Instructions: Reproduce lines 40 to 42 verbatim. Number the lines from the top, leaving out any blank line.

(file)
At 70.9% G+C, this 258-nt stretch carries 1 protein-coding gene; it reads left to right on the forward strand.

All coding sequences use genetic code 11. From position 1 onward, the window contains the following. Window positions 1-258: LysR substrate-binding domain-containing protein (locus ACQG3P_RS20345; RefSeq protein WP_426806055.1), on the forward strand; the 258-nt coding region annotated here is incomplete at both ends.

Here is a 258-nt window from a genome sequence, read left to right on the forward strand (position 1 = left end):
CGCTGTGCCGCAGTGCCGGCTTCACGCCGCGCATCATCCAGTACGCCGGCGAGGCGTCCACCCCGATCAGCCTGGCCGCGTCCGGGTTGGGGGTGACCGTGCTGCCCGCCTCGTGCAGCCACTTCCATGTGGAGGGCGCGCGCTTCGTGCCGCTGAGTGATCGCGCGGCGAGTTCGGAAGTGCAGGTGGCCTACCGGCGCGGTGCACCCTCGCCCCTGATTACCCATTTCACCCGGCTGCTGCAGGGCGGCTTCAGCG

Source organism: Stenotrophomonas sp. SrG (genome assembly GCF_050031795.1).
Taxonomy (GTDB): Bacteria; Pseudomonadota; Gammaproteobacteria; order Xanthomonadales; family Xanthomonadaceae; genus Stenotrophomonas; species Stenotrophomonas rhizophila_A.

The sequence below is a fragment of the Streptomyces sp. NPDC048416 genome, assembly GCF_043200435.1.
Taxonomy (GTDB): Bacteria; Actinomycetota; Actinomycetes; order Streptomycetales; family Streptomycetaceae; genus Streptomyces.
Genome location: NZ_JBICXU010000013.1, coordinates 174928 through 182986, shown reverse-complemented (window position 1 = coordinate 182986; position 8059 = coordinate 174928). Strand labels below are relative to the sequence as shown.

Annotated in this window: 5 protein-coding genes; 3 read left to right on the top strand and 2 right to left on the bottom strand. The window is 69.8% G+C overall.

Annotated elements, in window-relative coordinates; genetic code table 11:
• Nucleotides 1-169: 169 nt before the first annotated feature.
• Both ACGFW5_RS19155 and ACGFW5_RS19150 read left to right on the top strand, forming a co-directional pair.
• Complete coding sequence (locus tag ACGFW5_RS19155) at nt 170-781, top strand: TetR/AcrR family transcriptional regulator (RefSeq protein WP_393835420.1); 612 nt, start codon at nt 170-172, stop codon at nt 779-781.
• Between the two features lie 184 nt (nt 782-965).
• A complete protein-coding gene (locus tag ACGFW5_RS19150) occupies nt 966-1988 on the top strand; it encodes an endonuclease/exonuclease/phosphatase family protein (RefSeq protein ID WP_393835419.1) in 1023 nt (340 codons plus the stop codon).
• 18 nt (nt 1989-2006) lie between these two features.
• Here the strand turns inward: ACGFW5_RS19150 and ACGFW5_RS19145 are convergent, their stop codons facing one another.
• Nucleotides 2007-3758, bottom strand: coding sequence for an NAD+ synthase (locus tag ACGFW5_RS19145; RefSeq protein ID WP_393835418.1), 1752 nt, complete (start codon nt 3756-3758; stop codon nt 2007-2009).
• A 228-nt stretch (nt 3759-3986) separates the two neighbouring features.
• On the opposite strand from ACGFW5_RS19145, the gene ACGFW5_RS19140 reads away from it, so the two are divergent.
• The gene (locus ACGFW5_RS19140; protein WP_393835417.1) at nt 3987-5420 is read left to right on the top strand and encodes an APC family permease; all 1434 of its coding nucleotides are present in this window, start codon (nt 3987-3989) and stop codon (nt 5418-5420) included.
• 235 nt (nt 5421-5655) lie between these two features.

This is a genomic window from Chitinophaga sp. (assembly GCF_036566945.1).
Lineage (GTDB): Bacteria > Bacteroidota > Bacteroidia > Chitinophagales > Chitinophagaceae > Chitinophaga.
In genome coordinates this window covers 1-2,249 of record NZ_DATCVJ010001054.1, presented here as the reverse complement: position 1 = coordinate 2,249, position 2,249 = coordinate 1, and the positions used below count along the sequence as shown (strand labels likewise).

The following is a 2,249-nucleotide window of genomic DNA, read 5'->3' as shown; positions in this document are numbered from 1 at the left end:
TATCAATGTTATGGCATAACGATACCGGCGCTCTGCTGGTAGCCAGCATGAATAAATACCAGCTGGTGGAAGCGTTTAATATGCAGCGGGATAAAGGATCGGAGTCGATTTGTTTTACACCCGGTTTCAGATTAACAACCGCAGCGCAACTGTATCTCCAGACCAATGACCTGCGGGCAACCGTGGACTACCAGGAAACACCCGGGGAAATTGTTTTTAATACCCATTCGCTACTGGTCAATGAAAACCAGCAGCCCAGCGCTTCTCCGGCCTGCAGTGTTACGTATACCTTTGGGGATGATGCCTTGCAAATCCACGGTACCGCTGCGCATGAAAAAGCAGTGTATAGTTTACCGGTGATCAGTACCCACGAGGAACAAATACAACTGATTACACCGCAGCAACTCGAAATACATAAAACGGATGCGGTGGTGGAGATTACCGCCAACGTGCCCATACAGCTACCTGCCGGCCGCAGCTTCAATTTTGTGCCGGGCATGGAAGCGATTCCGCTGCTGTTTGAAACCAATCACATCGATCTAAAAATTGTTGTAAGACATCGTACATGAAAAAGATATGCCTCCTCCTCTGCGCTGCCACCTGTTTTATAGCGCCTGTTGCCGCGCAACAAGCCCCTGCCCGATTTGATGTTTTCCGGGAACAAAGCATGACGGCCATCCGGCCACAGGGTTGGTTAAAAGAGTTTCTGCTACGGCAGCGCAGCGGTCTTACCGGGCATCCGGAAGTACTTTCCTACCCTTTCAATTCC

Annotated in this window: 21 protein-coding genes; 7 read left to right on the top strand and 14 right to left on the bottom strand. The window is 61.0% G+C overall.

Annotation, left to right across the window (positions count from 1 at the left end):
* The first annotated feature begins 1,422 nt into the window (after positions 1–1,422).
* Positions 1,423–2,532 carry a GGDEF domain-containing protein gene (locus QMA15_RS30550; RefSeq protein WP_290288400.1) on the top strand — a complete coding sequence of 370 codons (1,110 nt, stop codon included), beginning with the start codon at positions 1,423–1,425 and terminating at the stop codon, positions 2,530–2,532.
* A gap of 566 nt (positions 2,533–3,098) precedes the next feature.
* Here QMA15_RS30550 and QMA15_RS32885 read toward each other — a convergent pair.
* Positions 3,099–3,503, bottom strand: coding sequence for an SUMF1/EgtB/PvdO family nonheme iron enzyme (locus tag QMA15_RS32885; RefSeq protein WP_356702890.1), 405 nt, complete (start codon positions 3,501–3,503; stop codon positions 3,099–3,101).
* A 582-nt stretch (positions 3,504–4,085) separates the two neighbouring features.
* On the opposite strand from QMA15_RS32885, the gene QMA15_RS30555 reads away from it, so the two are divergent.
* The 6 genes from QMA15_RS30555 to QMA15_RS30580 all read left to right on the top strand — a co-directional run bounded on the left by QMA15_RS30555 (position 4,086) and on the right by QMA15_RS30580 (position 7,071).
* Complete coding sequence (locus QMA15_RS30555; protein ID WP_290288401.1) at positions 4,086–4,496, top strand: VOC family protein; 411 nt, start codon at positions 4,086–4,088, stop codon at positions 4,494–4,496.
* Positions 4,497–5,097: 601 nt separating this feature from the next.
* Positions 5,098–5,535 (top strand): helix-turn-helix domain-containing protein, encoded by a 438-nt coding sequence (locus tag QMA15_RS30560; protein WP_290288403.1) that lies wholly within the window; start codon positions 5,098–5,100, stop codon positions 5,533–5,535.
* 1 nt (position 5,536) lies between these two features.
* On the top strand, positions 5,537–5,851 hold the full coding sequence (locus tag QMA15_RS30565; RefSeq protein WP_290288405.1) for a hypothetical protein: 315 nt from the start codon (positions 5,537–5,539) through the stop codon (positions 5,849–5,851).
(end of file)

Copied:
* Positions 4,497–5,097: 601 nt separating this feature from the next.
* Positions 5,098–5,535 (top strand): helix-turn-helix domain-containing protein, encoded by a 438-nt coding sequence (locus tag QMA15_RS30560; protein WP_290288403.1) that lies wholly within the window; start codon positions 5,098–5,100, stop codon positions 5,533–5,535.
* 1 nt (position 5,536) lies between these two features.